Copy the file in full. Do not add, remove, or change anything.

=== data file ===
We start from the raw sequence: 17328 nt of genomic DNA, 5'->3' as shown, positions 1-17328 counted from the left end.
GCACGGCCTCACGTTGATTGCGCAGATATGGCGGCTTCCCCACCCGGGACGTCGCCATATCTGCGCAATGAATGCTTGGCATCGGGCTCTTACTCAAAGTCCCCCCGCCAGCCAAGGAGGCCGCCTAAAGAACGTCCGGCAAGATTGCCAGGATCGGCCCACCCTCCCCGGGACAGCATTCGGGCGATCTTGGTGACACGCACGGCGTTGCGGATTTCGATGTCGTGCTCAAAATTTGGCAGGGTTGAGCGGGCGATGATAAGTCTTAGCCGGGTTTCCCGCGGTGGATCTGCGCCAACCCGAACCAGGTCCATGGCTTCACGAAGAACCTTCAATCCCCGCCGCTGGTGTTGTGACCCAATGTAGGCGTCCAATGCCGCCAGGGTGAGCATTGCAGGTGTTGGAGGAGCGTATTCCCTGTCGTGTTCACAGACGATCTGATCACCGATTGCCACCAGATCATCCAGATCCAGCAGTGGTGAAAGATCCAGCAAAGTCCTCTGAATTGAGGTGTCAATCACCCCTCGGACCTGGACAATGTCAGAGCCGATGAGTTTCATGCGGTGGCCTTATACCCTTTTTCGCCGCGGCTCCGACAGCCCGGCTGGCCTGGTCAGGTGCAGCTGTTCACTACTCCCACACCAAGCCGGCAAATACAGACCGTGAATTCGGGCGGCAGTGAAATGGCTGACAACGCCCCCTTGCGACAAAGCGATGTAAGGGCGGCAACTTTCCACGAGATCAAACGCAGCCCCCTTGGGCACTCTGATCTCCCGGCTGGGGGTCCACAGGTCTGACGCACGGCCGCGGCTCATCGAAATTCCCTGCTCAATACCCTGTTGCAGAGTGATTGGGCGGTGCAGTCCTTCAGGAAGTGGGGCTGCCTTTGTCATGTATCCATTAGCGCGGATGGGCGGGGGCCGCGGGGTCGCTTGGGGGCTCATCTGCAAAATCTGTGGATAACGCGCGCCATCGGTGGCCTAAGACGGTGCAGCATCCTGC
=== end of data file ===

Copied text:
We start from the raw sequence: 17328 nt of genomic DNA, 5'->3' as shown, positions 1-17328 counted from the left end.
GCACGGCCTCACGTTGATTGCGCAGATATGGCGGCTTCCCCACCCGGGACGTCGCCATATCTGCGCAATGAATGCTTGGCATCGGGCTCTTACTCAAAGTCCCCCCGCCAGCCAAGGAGGCCGCCTAAAGAACGTCCGGCAAGATTGCCAGGATCGGCCCACCCTCCCCGGGACAGCATTCGGGCGATCTTGGTGACACGCACGGCGTTGCGGATTTCGATGTCGTGCTCAAAATTTGGCAGGGTTGAGCGGGCGATGATAAGTCTTAGCCGGGTTTCCCGCGGTGGATCTGCGCCAACCCGAACCAGGTCCATGGCTTCACGAAGAACCTTCAATCCCCGCCGCTGGTGTTGTGACCCAATGTAGGCGTCCAATGCCGCCAGGGTGAGCATTGCAGGTGTTGGAGGAGCGTATTCCCTGTCGTGTTCACAGACGATCTGATCACCGATTGCCACCAGATCATCCAGATCCAGCAGTGGTGAAAGATCCAGCAAAGTCCTCTGAATTGAGGTGTCAATCACCCCTCGGACCTGGACAATGTCAGAGCCGATGAGTTTCATGCGGTGGCCTTATACCCTTTTTCGCCGCGGCTCCGACAGCCCGGCTGGCCTGGTCAGGTGCAGCTGTTCACTACTCCCACACCAAGCCGGCAAATACAGACCGTGAATTCGGGCGGCAGTGAAATGGCTGACAACGCCCCCTTGCGACAAAGCGATGTAAGGGCGGCAACTTTCCACGAGATCAAACGCAGCCCCCTTGGGCACTCTGATCTCCCGGCTGGGGGTCCACAGGTCTGACGCACGGCCGCGGCTCATCGAAATTCCCTGCTCAATACCCTGTTGCAGAGTGATTGGGCGGTGCAGTCCTTCAGGAAGTGGGGCTGCCTTTGTCATGTATCCATTAGCGCGGATGGGCGGGGGCCGCGGGGTCGCTTGGGGGCTCATCTGCAAAATCTGTGGATAACGCGCGCCATCGGTGGCCTAAGACGGTGCAGCATCCTGC